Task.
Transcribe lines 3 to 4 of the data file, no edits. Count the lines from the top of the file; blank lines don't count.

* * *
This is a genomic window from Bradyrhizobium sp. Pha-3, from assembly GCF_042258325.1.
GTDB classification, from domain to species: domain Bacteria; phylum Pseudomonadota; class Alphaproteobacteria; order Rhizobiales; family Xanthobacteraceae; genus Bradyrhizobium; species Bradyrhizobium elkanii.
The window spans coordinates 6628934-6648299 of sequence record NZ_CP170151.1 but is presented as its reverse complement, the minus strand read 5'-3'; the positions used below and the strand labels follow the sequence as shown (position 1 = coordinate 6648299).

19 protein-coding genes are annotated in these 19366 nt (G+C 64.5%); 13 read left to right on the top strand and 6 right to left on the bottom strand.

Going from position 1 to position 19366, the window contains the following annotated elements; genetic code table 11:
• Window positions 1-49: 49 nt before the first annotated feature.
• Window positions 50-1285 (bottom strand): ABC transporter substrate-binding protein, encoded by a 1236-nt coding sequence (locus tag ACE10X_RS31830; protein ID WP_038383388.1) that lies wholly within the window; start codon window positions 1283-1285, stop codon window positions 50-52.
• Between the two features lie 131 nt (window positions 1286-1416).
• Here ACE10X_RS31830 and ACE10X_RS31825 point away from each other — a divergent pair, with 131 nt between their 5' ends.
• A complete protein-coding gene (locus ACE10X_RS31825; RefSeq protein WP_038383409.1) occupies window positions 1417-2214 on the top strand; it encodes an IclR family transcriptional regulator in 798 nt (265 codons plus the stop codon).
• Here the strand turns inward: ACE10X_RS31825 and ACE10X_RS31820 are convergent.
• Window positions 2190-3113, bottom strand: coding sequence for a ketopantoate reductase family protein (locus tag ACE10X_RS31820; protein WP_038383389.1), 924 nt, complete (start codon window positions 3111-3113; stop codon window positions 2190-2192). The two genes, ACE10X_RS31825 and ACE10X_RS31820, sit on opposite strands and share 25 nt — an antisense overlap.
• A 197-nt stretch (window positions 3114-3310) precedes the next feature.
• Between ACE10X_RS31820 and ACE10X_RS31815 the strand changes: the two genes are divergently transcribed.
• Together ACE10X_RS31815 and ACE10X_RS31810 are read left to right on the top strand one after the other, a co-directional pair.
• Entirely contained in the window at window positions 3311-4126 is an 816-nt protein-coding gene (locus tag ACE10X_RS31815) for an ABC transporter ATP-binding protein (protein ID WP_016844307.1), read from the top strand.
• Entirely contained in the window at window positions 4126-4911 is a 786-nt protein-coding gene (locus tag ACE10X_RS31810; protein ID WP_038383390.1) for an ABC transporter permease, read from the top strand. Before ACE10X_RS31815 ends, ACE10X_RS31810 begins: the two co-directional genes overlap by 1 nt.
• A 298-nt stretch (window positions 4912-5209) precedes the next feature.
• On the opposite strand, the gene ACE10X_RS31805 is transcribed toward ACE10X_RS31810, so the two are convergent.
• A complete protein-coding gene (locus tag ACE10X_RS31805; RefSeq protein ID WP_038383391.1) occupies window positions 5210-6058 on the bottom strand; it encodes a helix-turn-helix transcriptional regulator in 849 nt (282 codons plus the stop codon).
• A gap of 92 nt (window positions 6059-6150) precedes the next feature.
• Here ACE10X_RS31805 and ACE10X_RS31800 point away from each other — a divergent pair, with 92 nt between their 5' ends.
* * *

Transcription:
The window spans coordinates 6628934-6648299 of sequence record NZ_CP170151.1 but is presented as its reverse complement, the minus strand read 5'-3'; the positions used below and the strand labels follow the sequence as shown (position 1 = coordinate 6648299).

19 protein-coding genes are annotated in these 19366 nt (G+C 64.5%); 13 read left to right on the top strand and 6 right to left on the bottom strand.